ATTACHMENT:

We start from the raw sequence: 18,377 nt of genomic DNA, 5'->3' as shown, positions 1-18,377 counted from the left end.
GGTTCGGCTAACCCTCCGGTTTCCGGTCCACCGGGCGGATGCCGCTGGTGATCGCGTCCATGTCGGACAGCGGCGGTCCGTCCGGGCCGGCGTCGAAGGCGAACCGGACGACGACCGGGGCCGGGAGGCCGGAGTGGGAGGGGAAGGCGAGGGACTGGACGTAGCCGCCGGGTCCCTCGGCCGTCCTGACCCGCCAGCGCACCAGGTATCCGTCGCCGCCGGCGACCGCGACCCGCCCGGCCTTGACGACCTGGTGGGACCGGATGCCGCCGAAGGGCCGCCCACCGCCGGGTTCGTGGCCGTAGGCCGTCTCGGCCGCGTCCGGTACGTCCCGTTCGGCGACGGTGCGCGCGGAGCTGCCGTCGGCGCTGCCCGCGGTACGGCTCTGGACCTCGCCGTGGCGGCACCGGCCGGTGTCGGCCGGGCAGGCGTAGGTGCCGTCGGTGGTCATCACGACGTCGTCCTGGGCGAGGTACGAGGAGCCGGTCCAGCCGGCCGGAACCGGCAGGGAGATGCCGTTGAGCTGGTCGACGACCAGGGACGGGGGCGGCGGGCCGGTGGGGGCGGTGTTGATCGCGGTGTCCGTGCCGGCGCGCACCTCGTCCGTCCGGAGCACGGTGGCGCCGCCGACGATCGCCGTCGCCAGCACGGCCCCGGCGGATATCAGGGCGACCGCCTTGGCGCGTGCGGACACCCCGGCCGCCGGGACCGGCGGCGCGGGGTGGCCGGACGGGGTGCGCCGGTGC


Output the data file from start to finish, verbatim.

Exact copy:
We start from the raw sequence: 18,377 nt of genomic DNA, 5'->3' as shown, positions 1-18,377 counted from the left end.
GGTTCGGCTAACCCTCCGGTTTCCGGTCCACCGGGCGGATGCCGCTGGTGATCGCGTCCATGTCGGACAGCGGCGGTCCGTCCGGGCCGGCGTCGAAGGCGAACCGGACGACGACCGGGGCCGGGAGGCCGGAGTGGGAGGGGAAGGCGAGGGACTGGACGTAGCCGCCGGGTCCCTCGGCCGTCCTGACCCGCCAGCGCACCAGGTATCCGTCGCCGCCGGCGACCGCGACCCGCCCGGCCTTGACGACCTGGTGGGACCGGATGCCGCCGAAGGGCCGCCCACCGCCGGGTTCGTGGCCGTAGGCCGTCTCGGCCGCGTCCGGTACGTCCCGTTCGGCGACGGTGCGCGCGGAGCTGCCGTCGGCGCTGCCCGCGGTACGGCTCTGGACCTCGCCGTGGCGGCACCGGCCGGTGTCGGCCGGGCAGGCGTAGGTGCCGTCGGTGGTCATCACGACGTCGTCCTGGGCGAGGTACGAGGAGCCGGTCCAGCCGGCCGGAACCGGCAGGGAGATGCCGTTGAGCTGGTCGACGACCAGGGACGGGGGCGGCGGGCCGGTGGGGGCGGTGTTGATCGCGGTGTCCGTGCCGGCGCGCACCTCGTCCGTCCGGAGCACGGTGGCGCCGCCGACGATCGCCGTCGCCAGCACGGCCCCGGCGGATATCAGGGCGACCGCCTTGGCGCGTGCGGACACCCCGGCCGCCGGGACCGGCGGCGCGGGGTGGCCGGACGGGGTGCGCCGGTGC